The interior of the Challenger is cozy, particularly for such vast, heavy car – but at least the rear seat is useful for carrying a couple of live adults. In the Camaro and Mustang the rear seats are only suitable for Hobbits, and very tiny Hobbits at that.
Interior materials and fit/finish have been a major strategic priority for Chrysler since the merger with Fiat, and the investment pays off in the 2012 Challenger. The multi-function sport steering wheel is a big improvement over the previous Challenger wheel. Seating surfaces, shift knob and door panels are high quality leather with excellent contrasting stitch work. The seats are really comfortable with perfect bolstering and support. The dash retains the same retro shape as the original Challenger, but is now covered with a nice matte finish soft touch material. The doors open and shut with a high quality thump.
The 392 Hemi lights off with a ferocious bark, popping and spitting through the pipes as it settles down to a lovely burble. Stab the throttle and the engine responds instantly – the entire car rocking from the engine torque. I look in the rearview mirror and Nate is smiling. He likes this, and so does Dad. A lot. Nate asks if this is what cars sounded like when I was young. “Yes Son” I reply “exactly like this”
The best part of all is the retro Pistol Grip shifter. It looks awesome – angled purposely towards the driver. More importantly, it is perfectly positioned and feels great in your hand. This is one Challenger detail that makes the driver feel exactly like Barry Newman. The iconic MoPar “pistol grip” shifter was a novelty in its day and great fun - but tended to be sloppy and high effort, with mile long throws. The new version is similarly fun, but much better executed. Slipping the Tremec 6060 six-speed into first takes a bit of focus. The shifter pattern is tight, and with a 600 Lb/ft torque capacity, the Tremec is a stout unit requiring a purposeful effort, particularly when the transmission lubricant is cold.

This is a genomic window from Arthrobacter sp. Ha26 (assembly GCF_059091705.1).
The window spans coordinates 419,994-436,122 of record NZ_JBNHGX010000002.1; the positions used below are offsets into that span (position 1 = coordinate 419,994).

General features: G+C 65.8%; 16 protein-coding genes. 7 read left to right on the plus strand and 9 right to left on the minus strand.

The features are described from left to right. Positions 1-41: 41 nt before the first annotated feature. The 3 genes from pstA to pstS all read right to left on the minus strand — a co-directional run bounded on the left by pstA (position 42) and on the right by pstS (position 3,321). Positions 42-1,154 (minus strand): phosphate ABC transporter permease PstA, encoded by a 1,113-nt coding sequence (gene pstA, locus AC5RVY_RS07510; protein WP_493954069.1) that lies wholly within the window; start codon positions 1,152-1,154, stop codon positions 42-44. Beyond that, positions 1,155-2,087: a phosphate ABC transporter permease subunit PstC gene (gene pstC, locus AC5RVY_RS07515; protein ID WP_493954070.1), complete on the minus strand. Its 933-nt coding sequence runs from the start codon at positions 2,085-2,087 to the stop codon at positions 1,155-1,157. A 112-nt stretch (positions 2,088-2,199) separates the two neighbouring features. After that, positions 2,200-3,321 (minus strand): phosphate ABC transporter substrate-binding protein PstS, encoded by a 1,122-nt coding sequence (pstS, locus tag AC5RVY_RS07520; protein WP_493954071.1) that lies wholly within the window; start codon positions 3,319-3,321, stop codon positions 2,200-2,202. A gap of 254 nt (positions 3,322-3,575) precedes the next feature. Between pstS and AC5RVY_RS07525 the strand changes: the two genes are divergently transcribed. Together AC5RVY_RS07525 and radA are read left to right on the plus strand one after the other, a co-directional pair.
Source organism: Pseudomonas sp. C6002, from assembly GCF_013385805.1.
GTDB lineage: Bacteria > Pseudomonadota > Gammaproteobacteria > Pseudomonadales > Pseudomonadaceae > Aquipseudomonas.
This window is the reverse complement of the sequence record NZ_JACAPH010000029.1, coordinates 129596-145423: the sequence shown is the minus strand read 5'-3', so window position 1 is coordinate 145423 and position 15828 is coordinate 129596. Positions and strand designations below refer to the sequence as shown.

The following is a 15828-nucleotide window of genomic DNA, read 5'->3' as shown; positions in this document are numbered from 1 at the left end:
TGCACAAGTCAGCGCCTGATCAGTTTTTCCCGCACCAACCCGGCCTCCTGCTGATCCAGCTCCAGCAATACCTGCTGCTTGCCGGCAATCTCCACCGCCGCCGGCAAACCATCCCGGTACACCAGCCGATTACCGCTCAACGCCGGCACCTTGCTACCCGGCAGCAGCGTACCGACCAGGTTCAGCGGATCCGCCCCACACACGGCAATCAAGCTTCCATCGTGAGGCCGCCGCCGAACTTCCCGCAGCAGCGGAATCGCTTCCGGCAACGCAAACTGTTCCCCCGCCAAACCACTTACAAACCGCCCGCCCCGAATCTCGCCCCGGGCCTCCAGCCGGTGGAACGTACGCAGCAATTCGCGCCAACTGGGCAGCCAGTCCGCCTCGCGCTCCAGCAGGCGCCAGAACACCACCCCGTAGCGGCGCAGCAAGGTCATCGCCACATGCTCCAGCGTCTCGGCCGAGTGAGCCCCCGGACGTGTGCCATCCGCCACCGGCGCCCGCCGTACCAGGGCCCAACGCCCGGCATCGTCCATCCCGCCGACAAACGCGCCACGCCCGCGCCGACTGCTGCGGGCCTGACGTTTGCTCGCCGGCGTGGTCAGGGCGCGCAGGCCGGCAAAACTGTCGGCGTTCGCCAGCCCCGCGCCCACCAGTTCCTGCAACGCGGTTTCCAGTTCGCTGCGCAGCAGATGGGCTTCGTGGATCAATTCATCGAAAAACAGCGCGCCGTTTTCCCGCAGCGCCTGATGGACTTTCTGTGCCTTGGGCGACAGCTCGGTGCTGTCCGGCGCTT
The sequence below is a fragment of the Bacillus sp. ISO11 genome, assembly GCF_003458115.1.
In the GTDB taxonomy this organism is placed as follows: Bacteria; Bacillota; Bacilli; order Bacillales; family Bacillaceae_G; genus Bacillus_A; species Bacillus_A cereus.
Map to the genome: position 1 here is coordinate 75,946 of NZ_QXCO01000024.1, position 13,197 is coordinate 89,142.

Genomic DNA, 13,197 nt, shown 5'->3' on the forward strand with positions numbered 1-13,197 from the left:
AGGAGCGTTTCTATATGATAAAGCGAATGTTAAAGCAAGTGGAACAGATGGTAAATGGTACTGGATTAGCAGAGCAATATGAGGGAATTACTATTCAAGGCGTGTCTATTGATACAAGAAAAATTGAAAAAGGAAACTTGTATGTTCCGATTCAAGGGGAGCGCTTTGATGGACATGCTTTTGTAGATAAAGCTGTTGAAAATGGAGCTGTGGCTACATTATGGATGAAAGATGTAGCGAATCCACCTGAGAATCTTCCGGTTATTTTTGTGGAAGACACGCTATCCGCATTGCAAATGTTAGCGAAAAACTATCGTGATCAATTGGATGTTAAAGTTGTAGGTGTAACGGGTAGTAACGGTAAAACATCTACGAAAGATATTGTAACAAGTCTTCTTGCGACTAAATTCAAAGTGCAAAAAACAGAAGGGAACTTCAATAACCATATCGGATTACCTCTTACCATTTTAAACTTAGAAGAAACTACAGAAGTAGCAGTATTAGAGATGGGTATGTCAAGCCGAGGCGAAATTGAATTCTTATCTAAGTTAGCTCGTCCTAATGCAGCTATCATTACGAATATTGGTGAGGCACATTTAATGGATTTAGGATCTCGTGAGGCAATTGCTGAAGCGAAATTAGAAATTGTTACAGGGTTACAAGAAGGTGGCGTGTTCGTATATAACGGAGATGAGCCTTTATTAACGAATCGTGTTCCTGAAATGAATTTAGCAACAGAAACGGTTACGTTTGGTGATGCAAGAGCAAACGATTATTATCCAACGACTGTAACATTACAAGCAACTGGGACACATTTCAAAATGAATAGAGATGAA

Ease out the Sachs dual disc clutch and the Challenger gets underway easily, even at idle speed. Pedal feel is accurate and light, again trumping the 1970
Yeah, OK, so let’s get the main event. The 392 cubic inch, 470 BHP Hemi – which as anyone knows, is the real franchise of this Challenger. I was a bit mystified by Mopar’s choice of the “392” moniker, because the original 392 - while the true Daddy of the “real” 426 Hemi - dates back to the 1957 Chrysler 300, and never powered the iconic Challengers, ‘Cudas, GTX’s and Road Runners of yore. But who cares? The 392 Hemi had an impressive street and competition resume, so good enough for me. 392 it is.